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USC Gould School of Law

Tuesday, January 18, 2022

Rothman Scholarship leads to success for Abraham Tabaie (JD 2008)

By Diane Krieger
Abraham Tabaie (JD 2008) never met Frank Rothman (JD 1951). But when Tabaie recently made partner at Skadden, Arps, Slate, Meagher & Flom LLP — the firm Rothman helped build into a powerhouse of the Los Angeles legal community — it was the USC Gould School of Law scholarship bearing the famous sports litigator’s name that helped pave the way.
Tabaie is the fourth recipient of the Rothman Scholarship, which he credits with “every single professional opportunity I’ve had from the very beginning to now.” He is also the first Rothman Scholar to make partner at Skadden.
The scholarship is awarded each year to USC Gould’s top entering student. In addition to a three-year, full tuition benefit, Rothman Scholars receive annual $2,000 stipends and a locked-in first-year summer internship in Skadden’s Los Angeles office. Launched in 2002, the Rothman Scholars roster now numbers 16 alumni and three current students — each a living legacy to Frank Rothman, who died in 2000.
Tabaie was attending an NYU Law recruitment event in Manhattan when USC Gould offered him the Rothman Scholarship.
“I was grappling with the $80,000 annual debt I would be taking on,” Tabaie recalls.
The Rothman Scholarship changed everything. Tabaie, now a 38-year-old commercial litigator, graduated debt free. He then met his future wife, Whitney English Tabaie, and encouraged her to get her Master’s in Nutrition, Healthspan, and Longevity at USC Davis School of Gerontology. She’s now a registered dietitian nutritionist who recently published her first book: The Plant-Based Baby and Toddler. They have two young children.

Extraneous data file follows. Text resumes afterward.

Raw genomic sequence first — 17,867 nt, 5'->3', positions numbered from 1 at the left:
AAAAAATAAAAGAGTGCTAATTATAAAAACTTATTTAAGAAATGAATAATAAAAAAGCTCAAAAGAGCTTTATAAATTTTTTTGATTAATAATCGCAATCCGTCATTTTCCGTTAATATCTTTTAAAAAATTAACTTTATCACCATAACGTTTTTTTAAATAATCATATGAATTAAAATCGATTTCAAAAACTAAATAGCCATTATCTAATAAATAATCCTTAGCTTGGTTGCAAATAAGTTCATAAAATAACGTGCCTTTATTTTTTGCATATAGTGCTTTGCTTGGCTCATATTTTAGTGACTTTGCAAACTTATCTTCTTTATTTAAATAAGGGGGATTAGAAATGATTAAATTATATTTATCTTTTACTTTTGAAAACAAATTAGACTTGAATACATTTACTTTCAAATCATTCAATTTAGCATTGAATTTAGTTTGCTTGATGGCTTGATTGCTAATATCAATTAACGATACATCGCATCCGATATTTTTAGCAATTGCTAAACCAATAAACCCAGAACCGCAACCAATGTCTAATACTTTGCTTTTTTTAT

Scholarship helps make connections

Tabaie was born in Modesto, Calif., and grew up in the Sacramento suburb of Elk Grove. Both his parents worked in public education: his dad, who emigrated from Iran in the 1960s, was a school psychologist in Stockton; his mom taught elementary grades and later became a reading specialist.
Tabaie graduated summa cum laude from UCLA in 2005, majoring in political science and history. His parents had paid for college, but private law school was not in their budget. Tabaie’s younger sister, Mary, was starting college that same year. Not only did the full-ride Rothman Scholarship eliminate debt, but the guaranteed first-year summer internship at Skadden took much of the usual pressure off the law school experience.
“It freed me to just enjoy law school, take the classes and soak it all in without having that overwhelming sense of dread about getting a good job,” Tabaie says. He graduated Order of the
Coif, was articles editor on Southern California Law Review, and was president of the Middle Eastern and North African Law Student Association.
After graduating, Tabaie clerked for U.S. District Court Judge George H. King (JD 1974) in Los Angeles before joining Skadden as an associate in 2009. In 2011, he clerked again for U.S. Ninth Circuit Court Judge Barry G. Silverman in Phoenix, Ariz. Tabaie can draw a direct connection to both clerkships from introductions by a Skadden partner and USC professors.
At Skadden, Tabaie specializes in high stakes fraud and breach of contract cases, trade secret disputes and privacy litigation.
Since making partner, he’s relocated to Palo Alto, where he heads up attorney development for the growing litigation department, a role that enables him to mentor young attorneys and form a living link with Frank Rothman’s legacy.



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